03-24-2018  10:39 am      •     
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MJF Grants Help Fund Music in Montavilla Schools

A total of [scripts/minicatblogs/front-page.php],500 will fund projects at four neighborhood public schools ...

Prof. Timothy Snyder to Speak at PSU April 25

Snyder will speak on “Resisting Tyranny: Lessons from the European 20th Century” for 11th Annual Cogan Lecture ...

County Creates New Fund to Diversify Construction Trades

The Construction Diversity and Equity Fund will draw 1% from county remodeling projects with budgets above 0,000 ...



Remember (The Truth) About The Alamo

In 1829, the Afro-Mexican president of Mexico outlawed slavery at a time when the southern U.S. was deeply in thrall to slave labor ...

Black Women You Should Know

Julianne Malveaux on the next generation of Black women leaders ...

Access to Safe, Decent and Affordable Housing Threatened

Trump era rollbacks in lending regulations could make life harder for Blacks in the housing market ...

Civility on Social Media Is Dead

Bill Fletcher discusses the lack of penalties for obnoxious behavior on social media ...



U.S. Sen. Jeff Merkley with Cornell Brooks, President & CEO of the NAACP
U.S. Sen. Jeff Merkley

On Sept. 15, the NAACP’s “America’s Journey for Justice” march arrived in Washington, DC – after an 860-mile journey from Selma, Alabama. Over eight weeks, hundreds have participated to demand federal protection of civil rights for all Americans.

Last month, I joined the participants to kick off the march at the foot of the Edmund Pettus Bridge in Alabama. Just fifty years ago, the bridge was the backdrop of Bloody Sunday – when some 600 civil rights activists, marching in defiance of segregationist repression, were brutally attacked by law enforcement.

That fateful Sunday shocked the conscience of Americans everywhere. It played an integral part in our nation’s long fight to secure the full measure of equality, dignity, and opportunity.

While the extraordinary progress we have made in this fight over the last five decades cannot be denied, in every corner of our country profound inequalities remain.

It’s present in our income gap, where the average White family has accumulated seven times the wealth of the average Black family.  It’s present in our democracy gap, where too many Americans still face barriers when accessing the ballot box. It’s present in our justice gap – when all too often Black communities get treated differently by police and our criminal justice system.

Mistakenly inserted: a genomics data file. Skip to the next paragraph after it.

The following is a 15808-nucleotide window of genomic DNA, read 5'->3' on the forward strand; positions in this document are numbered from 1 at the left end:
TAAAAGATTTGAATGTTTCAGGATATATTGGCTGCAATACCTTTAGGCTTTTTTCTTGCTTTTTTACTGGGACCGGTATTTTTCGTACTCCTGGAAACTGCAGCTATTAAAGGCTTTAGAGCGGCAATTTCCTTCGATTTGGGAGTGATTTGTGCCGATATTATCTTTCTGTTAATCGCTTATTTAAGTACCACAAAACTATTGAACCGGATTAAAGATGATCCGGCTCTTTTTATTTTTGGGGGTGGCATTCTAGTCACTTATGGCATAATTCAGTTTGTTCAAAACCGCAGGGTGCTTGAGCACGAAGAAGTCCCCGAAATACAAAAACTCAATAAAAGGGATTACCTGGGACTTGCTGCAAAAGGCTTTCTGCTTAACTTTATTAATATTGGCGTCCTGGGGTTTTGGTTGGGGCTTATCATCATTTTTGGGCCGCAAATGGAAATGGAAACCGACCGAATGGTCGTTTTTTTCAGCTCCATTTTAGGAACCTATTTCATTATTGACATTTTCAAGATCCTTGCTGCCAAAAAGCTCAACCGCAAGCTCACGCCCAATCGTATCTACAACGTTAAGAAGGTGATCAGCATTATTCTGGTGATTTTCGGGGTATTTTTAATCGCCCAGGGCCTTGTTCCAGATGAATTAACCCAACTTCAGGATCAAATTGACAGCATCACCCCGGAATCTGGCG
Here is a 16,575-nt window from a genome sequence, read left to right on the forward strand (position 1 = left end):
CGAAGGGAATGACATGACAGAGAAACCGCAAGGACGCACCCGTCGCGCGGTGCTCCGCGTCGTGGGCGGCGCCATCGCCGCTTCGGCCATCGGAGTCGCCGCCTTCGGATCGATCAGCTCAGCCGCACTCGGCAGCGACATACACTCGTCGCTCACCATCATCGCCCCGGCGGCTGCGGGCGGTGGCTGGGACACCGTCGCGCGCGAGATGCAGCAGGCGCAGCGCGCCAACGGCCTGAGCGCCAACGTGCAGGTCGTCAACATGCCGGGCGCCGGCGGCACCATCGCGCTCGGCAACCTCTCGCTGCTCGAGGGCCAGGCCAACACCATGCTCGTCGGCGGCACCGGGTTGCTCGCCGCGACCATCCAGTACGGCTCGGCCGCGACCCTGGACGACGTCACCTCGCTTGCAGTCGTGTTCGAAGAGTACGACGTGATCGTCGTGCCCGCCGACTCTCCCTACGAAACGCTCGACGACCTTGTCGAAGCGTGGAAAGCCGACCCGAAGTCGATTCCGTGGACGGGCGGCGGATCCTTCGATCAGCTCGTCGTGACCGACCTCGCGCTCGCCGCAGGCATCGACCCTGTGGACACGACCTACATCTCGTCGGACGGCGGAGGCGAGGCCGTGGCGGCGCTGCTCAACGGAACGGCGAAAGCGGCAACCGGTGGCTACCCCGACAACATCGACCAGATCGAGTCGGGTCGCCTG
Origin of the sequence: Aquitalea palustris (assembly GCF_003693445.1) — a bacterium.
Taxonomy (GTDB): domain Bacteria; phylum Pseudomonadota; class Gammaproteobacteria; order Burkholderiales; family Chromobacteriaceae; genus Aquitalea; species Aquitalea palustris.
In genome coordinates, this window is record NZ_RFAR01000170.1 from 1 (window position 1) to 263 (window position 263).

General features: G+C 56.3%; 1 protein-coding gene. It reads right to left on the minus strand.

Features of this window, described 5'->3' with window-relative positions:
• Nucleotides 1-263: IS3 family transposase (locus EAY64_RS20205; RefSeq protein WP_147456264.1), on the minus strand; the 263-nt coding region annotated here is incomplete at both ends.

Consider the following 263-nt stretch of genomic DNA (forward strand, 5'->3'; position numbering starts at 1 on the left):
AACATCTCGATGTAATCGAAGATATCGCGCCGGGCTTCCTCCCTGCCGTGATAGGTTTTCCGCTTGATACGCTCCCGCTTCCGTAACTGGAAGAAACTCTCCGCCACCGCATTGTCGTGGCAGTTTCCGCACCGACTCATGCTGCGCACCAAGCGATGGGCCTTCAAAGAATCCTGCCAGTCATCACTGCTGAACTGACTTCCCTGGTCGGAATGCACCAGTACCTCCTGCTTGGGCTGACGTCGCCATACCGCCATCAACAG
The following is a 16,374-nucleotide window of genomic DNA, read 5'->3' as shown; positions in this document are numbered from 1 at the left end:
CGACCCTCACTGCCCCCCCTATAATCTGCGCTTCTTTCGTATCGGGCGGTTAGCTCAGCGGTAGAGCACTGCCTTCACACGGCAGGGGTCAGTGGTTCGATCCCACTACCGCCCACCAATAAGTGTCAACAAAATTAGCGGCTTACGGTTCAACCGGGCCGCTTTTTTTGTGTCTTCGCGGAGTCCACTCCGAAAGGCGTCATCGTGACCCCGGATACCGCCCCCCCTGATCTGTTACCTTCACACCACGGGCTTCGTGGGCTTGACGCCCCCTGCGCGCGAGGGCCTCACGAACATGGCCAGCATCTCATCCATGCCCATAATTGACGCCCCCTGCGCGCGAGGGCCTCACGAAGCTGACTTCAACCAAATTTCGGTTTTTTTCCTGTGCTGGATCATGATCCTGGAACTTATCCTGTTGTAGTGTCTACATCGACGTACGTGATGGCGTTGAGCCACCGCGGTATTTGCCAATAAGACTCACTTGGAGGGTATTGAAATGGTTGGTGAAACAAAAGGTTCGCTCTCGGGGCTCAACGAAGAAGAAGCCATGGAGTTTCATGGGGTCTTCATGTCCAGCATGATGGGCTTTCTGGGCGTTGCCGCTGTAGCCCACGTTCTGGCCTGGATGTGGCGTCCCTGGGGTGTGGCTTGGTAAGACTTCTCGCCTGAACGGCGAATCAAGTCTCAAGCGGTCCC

The time has come for us as a nation to close these persistent gaps – to be bolder and better in securing full rights for all of our citizens.

In Congress, we need to do our part. We should enact education reform and make college affordable again.  We should reform our criminal justice system to make it more fair and more safe.  We must ensure that everyone who is willing to work hard has the chance to get a good living-wage job – no matter what their name is, where they live, who they love, or what their skin color is.

We must also work in a bipartisan manner to safeguard the hard-won rights of minority voters and restore the integrity of the Voting Rights Act (VRA).   For the past fifty years, the VRA has expanded minority participation in elections by removing first-generation barriers to ballot access, such as literacy tests and poll taxes. It has also tackled second-generation barriers to voting — like at-large elections and gerrymandering — that are designed to dilute minority voting power.

Since the VRA was passed, Congress has, time and again, reauthorized the law, most recently, in 2006, when we voted to extend it for another 25 years. Unfortunately, in 2013, the Supreme Court struck down key provisions of the VRA in Shelby County V. Holder. In the wake of the decision, access to our most fundamental right is suffering.  In the last two years alone, at least 10 states that had been covered by Section 5 of the VRA introduced new restrictive legislation that would make it harder for minority voters to cast a ballot.

We cannot let our civil rights laws return to once again being, as Dr. King said before the passage of the Voting Rights Act, mere “dignity without strength.”  It is our responsibility in Congress to pass legislation to protect and defend the right to vote for all Americans.

In addition to these policy changes, we need a societal change. As a nation, as a people, we must stop hiding from hard truths about race.  We must recognize the persistent inequalities we face are not a Black problem or a Brown problem, it’s an American problem.

We must remember that Black Lives Matter. More importantly, we must act like Black Lives Matter – not just when it comes to policing, but in our classrooms, in our workplaces, in our courts, and in our voting booths.

Although the “Journey to Justice” march is complete, our commitment to its purpose has not wavered. Our effort to ensure full equality goes on.  We will keep fighting to balance the scales of justice, to roll back roadblocks to opportunity, and to extend the full promise of America to every American. 

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